A Taster's Journey is a newsletter on food, wine and travel. After 15 years of studying, tasting, teaching, and selling wine, I created this newsletter to not only share my passion about wine, but of food and travel as well. Each month I hope to share wines that I am drinking, food that is in season, restaurants that I have enjoyed, and places I have traveled. Enjoy!"


Favas, Favas, Favas

May 13th, 2010

Springtime is always an exciting time at the Farmer’s Market.  Although we are lucky to have an active Farmers Market 12 months of the year in California; Spring always seems particularly exhilarating. I have friends that can’t wait for ramps. Others enjoy the freshness of peas. Artichokes are a huge crop in Santa Barbara from March through May. However, for this household it’s Fava Beans! I buy them twice a week and add them to everything.

Did you ever see a fava bean? It actually has two pods. The big long green pods holds about five fava beans.

Fresh Fava Beans

Fresh Fava Beans

Each of the beans above still have a second shell that you will want to remove. It’s easy. Just boil a pot of water and toss the beans in for about 45 seconds. Pour into a strainer and cool by running the beans under tap water. Several recipes recommend that you add the hot favas to an ice bath, but I don’t find that step necessary. After about a minute under running water the favas will be sufficiently cooled and are ready to peal. Just pinch off the green stem with your fingernail and then use your thumb and forefinger to squeeze the fava…the inner fava bean will slide right out.

Removing Favas from their Shell

Removing Favas from their Shell

Look at the picture on the right. You will see the final fava bean. It’s bright green and coming out of it’s shell. Remember the fava has cooked in boiling water for 45 seconds, so it only needs to cook for a few minutes more. You can treat favas like peas, and add them to any recipe where you would add peas.

I typically use fava beans three ways: sauted with butter, added to farro pasta with shrimp, or added to a risotto.

Sauteing favas is very easy. Add a little butter to a saute pan then add your favas. Season with salt and pepper and cook for about 3 minutes. Add to your plate and voila. A nice way to finish the dish is to grate a little Parmigiano Reggiano over the top.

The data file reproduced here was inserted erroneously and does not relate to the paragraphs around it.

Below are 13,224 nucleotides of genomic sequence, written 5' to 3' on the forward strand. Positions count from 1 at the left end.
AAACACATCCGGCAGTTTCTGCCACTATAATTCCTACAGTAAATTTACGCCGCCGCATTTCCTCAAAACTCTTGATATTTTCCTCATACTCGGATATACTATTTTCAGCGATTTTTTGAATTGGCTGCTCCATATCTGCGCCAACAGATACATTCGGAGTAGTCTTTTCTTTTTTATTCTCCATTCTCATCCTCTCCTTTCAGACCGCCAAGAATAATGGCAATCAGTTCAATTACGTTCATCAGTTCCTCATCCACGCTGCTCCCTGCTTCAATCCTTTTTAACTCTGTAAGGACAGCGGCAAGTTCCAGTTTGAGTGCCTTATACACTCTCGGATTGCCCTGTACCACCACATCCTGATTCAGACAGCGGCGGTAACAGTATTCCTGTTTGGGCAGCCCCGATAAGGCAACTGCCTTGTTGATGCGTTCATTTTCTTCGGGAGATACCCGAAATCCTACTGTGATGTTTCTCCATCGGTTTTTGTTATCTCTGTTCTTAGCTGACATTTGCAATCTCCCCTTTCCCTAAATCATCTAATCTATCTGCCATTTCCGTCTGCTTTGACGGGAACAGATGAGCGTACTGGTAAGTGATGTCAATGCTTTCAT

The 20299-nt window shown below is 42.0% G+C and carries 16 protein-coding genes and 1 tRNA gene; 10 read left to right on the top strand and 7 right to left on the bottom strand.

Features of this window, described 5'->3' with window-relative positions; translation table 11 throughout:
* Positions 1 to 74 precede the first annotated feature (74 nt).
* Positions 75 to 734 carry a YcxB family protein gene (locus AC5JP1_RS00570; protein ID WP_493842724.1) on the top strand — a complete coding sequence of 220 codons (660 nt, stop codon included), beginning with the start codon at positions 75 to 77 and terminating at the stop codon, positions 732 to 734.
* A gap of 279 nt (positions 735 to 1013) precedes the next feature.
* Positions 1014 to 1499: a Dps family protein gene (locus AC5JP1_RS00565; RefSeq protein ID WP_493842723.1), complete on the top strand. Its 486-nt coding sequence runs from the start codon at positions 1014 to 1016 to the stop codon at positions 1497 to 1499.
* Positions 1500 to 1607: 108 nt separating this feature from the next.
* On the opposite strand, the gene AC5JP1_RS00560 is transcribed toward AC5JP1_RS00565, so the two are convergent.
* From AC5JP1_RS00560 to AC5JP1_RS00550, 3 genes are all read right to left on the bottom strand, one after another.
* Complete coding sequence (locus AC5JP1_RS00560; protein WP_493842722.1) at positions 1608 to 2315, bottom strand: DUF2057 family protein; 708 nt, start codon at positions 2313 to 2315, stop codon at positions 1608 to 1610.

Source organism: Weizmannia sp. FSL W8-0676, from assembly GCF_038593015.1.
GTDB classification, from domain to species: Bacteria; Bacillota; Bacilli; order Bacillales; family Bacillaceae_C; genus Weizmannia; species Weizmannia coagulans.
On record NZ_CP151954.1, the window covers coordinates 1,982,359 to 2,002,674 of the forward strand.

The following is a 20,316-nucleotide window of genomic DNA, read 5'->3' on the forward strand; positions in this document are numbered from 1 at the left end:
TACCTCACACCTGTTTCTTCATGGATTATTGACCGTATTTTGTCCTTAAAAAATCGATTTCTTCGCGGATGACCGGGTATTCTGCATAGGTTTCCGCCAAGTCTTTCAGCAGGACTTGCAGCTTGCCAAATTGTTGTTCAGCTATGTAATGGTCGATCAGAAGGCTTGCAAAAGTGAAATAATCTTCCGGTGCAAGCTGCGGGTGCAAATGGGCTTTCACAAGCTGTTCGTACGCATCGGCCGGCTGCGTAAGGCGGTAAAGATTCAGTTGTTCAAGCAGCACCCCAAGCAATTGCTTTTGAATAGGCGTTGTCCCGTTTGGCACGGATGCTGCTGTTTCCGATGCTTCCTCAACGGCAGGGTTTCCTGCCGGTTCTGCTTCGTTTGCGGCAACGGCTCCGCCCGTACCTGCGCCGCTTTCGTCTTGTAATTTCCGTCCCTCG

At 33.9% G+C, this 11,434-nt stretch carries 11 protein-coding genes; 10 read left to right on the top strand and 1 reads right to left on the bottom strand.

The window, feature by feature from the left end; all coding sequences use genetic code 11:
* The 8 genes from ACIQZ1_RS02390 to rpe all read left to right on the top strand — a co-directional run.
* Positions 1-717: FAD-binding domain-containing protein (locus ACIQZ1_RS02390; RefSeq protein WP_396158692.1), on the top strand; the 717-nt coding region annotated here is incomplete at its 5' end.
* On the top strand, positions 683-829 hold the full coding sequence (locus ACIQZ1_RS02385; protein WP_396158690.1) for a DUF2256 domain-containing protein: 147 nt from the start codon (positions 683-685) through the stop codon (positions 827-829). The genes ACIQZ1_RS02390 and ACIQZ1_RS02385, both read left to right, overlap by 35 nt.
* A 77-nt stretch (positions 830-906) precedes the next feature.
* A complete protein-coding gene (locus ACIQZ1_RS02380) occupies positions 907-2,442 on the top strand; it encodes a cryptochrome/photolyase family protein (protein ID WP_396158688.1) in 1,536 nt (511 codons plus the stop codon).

To add the favas to a pasta dish or a risotto is the same concept; add the favas about three minutes before the dish is done. So, for my pasta dish, I add the pasta to the saute pan where the shrimp has been cooking with a bit of the pasta water. I then add red pepper flakes and the juice of two lemons. Then add the favas. If the pasta looks too dry, add a little more pasta water. Finish with a tablespoon of butter. Season with salt and pepper.

Risotto typically takes 20 to 25 minutes to cook. When you’re ready to add the last half cup of broth to the risotto you can then add the favas. Cook the risotto  for a couple more minutes, remove from the heat and add butter and cheese.

The season for favas and many other Spring vegetables is short, so enjoy them while you can.

6 Responses to “Favas, Favas, Favas”

  1. Jay Manning says:

    OK, Ed. What the heck is a ramp?


  2. Nick Toren says:

    I’ve been passing them by down here at Santa Monica’s farmers market but you’ve got me reconsidering!

  3. Hi, Ed–

    I love fava beans! I still miss the fava bean pasta they had at Palio on 51st Street…I’ve tried to recreate it, but not with much success.

    But yesterday I had a great salad with fava beans at Morandi in the West Village. Seems easy to replicate: Chopped Romaine lettuce, minced mint leaves, Pecorino Romano cheese and fava beans, dressed with lemon and olive oil.

    Jay, as for ramps–I didn’t know what they were either until last year. But they’re great in risotto–as a matter of fact, I had a ramp risotto as my main course at Morandi!

    Oh and p.s., they’re sort of like a leek or a scallion. Basically, an onion. Someone told me Rapunzel’s name came from ramps. (Go figure.)


  4. Ed McAniff says:

    Susan, you are certainly in one of the best US cities to have ramps, favas, and other Italian specialties. But you might need a trip to Italy just for some comparison tasting. Hey, who doesn’t need a vacation.

    Jay, one further note on ramps is the garlic taste.

  5. Alison says:

    Hi Ed,

    I love the fave bean puree with oil-cured olives, french feta, and garlic toasts.
    It’s from Suzanne Goin’s Sunday Suppers At Lucques. The best!

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